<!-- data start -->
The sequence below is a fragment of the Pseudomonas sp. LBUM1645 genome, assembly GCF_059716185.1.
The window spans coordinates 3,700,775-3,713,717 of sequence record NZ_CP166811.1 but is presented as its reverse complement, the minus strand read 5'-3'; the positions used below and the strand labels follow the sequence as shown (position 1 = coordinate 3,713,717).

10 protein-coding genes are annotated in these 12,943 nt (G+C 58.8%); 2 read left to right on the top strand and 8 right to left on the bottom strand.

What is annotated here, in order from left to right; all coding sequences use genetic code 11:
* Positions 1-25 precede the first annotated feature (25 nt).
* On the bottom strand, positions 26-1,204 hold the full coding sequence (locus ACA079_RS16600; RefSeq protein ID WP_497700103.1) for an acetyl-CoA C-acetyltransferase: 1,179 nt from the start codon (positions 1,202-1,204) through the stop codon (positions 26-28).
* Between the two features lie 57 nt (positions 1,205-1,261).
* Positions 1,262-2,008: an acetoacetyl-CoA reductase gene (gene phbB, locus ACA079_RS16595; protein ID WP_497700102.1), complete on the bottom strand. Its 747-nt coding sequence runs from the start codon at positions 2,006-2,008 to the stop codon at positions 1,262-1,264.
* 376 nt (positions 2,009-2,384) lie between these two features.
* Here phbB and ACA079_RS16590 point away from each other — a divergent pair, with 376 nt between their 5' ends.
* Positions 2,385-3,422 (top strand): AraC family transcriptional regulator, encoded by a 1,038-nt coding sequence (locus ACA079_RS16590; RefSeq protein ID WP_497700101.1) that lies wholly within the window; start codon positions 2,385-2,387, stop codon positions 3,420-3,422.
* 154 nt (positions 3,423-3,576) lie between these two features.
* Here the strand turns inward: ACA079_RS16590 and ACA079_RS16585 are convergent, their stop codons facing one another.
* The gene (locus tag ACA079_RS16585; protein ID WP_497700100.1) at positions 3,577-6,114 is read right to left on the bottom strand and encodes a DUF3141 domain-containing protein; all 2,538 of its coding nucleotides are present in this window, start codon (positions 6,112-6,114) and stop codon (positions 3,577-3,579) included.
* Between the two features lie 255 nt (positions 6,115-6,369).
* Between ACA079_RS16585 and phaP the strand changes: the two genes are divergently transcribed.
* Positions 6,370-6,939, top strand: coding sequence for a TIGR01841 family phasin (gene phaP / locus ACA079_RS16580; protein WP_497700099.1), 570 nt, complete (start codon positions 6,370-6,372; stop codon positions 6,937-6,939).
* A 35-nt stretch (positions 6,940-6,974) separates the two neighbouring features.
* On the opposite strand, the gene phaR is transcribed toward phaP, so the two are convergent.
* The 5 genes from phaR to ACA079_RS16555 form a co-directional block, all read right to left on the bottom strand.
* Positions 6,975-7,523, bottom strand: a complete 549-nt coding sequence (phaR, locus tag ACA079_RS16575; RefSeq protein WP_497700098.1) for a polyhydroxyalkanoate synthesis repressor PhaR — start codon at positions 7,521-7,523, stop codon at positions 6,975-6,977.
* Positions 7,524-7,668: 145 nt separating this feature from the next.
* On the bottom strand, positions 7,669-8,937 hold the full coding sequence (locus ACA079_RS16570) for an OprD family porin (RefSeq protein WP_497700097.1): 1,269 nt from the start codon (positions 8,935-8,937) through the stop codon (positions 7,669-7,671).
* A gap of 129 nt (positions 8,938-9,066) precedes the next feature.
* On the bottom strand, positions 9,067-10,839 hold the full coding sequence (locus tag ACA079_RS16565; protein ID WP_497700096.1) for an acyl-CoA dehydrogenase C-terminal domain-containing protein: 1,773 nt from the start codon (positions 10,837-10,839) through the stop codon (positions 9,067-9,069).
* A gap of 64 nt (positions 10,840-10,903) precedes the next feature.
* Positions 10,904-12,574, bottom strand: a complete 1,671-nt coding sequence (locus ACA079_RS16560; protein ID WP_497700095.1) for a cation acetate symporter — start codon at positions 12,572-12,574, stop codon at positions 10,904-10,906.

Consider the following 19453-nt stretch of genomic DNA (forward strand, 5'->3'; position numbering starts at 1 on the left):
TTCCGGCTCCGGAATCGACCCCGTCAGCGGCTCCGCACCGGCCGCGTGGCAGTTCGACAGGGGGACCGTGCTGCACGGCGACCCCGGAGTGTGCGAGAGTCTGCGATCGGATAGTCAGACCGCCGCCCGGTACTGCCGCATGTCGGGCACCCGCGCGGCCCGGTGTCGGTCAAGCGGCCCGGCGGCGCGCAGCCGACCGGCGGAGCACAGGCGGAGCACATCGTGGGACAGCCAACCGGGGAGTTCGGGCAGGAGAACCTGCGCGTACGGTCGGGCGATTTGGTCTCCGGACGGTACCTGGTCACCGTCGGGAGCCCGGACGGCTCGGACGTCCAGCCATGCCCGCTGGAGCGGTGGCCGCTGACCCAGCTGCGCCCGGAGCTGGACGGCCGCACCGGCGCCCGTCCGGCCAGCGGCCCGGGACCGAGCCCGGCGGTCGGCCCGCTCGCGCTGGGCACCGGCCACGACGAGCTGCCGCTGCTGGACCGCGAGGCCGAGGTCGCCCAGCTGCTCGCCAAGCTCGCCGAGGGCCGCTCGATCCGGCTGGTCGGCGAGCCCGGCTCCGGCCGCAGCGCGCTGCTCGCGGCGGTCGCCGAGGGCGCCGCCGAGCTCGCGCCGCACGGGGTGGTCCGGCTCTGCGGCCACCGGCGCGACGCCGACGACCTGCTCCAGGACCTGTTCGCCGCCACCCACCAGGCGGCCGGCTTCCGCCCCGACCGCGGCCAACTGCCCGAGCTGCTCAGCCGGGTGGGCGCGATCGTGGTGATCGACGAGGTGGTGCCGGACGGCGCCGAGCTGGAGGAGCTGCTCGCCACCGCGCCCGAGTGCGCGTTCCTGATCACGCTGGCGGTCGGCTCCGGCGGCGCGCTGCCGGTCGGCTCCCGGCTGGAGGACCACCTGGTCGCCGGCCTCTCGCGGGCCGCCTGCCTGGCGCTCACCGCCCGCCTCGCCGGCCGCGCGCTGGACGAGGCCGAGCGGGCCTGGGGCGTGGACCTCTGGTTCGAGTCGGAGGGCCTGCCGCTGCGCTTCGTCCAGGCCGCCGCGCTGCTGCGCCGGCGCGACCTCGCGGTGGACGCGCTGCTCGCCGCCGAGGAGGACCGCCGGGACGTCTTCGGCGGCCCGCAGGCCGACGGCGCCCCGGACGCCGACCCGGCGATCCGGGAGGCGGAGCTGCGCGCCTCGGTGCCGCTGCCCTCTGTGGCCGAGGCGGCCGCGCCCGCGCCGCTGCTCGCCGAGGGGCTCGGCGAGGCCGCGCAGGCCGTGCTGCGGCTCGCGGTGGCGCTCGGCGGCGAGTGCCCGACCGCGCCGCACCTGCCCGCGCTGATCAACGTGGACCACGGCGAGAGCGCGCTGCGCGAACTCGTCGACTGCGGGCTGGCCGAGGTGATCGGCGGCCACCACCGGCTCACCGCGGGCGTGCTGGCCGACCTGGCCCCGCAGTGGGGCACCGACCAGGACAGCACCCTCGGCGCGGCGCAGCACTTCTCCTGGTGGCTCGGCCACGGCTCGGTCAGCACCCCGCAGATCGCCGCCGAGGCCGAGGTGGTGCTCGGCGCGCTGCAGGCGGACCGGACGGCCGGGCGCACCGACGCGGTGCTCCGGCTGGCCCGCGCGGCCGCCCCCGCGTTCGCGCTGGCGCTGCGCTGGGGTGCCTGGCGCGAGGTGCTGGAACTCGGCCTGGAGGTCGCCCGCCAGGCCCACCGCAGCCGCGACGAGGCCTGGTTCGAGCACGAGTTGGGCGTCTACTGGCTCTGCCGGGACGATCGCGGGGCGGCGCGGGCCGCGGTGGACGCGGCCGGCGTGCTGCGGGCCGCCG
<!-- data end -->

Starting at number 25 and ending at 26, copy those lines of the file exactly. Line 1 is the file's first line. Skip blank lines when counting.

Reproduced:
* On the bottom strand, positions 9,067-10,839 hold the full coding sequence (locus tag ACA079_RS16565; protein ID WP_497700096.1) for an acyl-CoA dehydrogenase C-terminal domain-containing protein: 1,773 nt from the start codon (positions 10,837-10,839) through the stop codon (positions 9,067-9,069).
* A gap of 64 nt (positions 10,840-10,903) precedes the next feature.